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Friday, October 12 • 2:00pm - 3:30pm
Economies Of Authenticity

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To date, research on authenticity has mainly focused on its discursive construction. Some academics seek to develop a precise, analytical definition of the concept. Others engage in a pragmatic approach to explore how various social groups define authenticity or cognate terms. Both approaches consider how a person or entity performs authenticity, as well as how a person's or entity's authenticity can be evaluated and judged. Internet researchers have been at the forefront of this work, examining how practices of authenticity appear on social media, within online communities, and across the online/offline distinction.

Our panel, while acknowledging this previous work, adds in a relatively new emphasis: on the political, symbolic, and cultural economies of authenticity. In other words, after authenticity is discursively constructed, how is it transformed into forms of value and currency? Clearly, being labeled authentic allows for an entity to benefit from this status, perhaps by selling it (think of YouTube beauty vloggers being sponsored by cosmetics companies) or exchanging it (think of cross-disciplinary academic citation practices). We can also consider some of the more exploitative practices of authenticity, such as appropriation (think of politicians donning hardhats to appropriate working-class symbols) or delegitimation (by labeling someone else as "fake" or "inauthentic", one implicitly performs one's own authenticity and status of belonging). Finally, new entrants into authenticity practices may make claims to inherit the authenticity of previous practitioners (consider musicians who draw upon previous musical styles).

Throughout all these cases, authenticity can be trafficked into new domains marked by economic, social, or political capital. To put it bluntly, authenticity is extremely valuable. But of course, its value is often contingent on the very denial of crass economic incentives or underlying motives; that is, there is always a danger of "selling out," being seen as trying too hard, or being seen as co-opting someone else's hard-earned authenticity.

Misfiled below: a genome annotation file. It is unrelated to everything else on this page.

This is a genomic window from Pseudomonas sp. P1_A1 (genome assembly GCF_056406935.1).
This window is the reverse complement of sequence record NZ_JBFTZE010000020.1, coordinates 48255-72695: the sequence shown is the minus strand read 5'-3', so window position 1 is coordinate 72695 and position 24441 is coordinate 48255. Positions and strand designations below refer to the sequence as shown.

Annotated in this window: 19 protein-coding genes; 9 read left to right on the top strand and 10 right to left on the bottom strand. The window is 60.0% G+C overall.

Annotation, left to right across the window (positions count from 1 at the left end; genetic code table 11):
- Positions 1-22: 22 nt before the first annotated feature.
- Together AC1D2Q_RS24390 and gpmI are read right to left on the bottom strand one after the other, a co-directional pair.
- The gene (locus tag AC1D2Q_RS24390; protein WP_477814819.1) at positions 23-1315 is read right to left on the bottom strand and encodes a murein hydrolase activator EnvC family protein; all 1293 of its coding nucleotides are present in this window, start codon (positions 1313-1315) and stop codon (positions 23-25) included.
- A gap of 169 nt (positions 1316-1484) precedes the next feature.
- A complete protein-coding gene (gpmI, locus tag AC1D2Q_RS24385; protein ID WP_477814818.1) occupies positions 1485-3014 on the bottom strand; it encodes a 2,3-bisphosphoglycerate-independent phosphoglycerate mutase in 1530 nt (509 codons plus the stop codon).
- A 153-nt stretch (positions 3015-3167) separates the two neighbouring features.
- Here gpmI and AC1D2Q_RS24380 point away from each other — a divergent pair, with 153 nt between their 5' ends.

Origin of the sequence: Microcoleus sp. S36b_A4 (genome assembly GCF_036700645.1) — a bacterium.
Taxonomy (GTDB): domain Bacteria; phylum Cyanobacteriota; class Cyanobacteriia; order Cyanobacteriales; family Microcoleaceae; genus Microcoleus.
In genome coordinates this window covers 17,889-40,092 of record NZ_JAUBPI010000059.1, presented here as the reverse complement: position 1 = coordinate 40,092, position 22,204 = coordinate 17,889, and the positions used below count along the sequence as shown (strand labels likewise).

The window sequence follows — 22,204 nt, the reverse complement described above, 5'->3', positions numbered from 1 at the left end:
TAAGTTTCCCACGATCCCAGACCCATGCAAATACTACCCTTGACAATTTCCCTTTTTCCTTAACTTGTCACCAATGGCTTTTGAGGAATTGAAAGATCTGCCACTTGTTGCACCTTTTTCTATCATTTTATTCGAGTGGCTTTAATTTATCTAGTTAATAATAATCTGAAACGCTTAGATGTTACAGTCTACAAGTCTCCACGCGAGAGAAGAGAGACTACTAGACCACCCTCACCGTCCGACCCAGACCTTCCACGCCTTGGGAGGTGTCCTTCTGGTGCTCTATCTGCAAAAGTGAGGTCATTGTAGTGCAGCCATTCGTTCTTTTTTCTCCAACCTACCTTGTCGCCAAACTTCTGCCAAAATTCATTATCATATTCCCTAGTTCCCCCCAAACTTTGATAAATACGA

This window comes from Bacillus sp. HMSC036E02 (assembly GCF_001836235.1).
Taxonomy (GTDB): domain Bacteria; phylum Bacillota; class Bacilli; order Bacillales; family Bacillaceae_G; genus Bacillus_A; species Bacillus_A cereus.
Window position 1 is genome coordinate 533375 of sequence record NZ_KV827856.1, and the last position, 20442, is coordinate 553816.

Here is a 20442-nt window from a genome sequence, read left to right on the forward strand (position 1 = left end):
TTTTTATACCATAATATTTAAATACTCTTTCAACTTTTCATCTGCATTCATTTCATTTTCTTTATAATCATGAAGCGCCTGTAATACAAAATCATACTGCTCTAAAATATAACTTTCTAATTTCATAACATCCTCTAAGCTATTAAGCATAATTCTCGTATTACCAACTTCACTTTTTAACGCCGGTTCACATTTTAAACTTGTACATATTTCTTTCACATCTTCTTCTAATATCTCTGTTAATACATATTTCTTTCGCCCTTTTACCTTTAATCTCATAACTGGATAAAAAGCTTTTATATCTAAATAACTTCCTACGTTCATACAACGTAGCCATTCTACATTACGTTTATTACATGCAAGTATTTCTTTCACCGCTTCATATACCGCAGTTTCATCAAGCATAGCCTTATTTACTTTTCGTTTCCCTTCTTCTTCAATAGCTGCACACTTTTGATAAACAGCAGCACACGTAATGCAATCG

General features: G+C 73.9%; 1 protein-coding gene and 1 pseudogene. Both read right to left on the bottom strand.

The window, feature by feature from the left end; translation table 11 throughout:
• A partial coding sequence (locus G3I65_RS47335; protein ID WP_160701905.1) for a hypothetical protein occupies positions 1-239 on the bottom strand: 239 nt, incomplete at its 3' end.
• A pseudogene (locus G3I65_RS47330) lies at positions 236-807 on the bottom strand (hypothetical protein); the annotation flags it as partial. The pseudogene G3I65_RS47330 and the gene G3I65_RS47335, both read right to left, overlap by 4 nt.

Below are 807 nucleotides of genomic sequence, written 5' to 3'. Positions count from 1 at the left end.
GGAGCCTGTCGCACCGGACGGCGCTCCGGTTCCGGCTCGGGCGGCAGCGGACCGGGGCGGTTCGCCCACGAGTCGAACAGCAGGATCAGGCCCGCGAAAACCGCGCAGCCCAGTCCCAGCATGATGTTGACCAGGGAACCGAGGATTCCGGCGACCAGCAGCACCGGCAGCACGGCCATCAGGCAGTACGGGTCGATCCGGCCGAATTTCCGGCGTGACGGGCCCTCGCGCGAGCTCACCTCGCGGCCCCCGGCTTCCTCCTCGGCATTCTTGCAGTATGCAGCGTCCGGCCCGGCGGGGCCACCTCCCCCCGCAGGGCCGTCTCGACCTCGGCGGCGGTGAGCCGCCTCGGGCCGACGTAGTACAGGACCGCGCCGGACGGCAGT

Indeed, our panel takes the perspective that social and economic valuations of authenticity are largely context-specific; yet, collectively, they index shared social ideals along with prevailing cultural anxieties. The panelists thus explore conceptions of authenticity across a diverse range of internet (sub)cultures and contexts: social engineering, Instagram taste-making and influence, video game commentary, and social media entertainment.

The first paper reveals the dual function of authenticity in the largely covert domain of social engineering. Social engineers seek a form of contextual authenticity that can withstand a vigilant vetting process in organizations. After exfiltrating information from those organizations, the social engineers often move to another context, such as "bragging rights forums," where they create power hierarchies transforming the previous authenticity into symbolic capital. Efforts to delineate authentic from inauthentic performances are also central to the arguments in the second paper, which explores how social media creators project patterned ideals of realness and sincerity on Instagram against the backdrop of the platform’s ostensible “authenticity paradox.” The authors highlight the strategies professional Instagrammers deploy to inoculate themselves against accusations of crass commercialism or narcissistic self-indulgence—in other words, fakery. The third paper offers a broad conceptual framework within which to understand the profound valuation of authenticity discourses in digital culture. Drawing upon their in-depth research into “social media entertainment” as a sprawling but emergent proto-industry, the authors highlight how authenticity functions relationally and dynamically as content creators struggle to maintain the authenticity-community-brand relationship. The final paper functions as a critical rejoinder to authenticity discourses. Specifically, it draws on two years of analysis of video game communities on Youtube, including analysis of workshops dedicated to the construction of authenticity as a spectacle, to place authenticity discourses into the larger context of digital capitalism.

Together, these papers address the stakes of the conversion of authenticity into economic and social currency. This is all the more pressing as digital cultural production increasingly hinges on that conversion amidst larger discussions of what's real and what's fake.

Friday October 12, 2018 2:00pm - 3:30pm EDT
Sheraton - Drummond West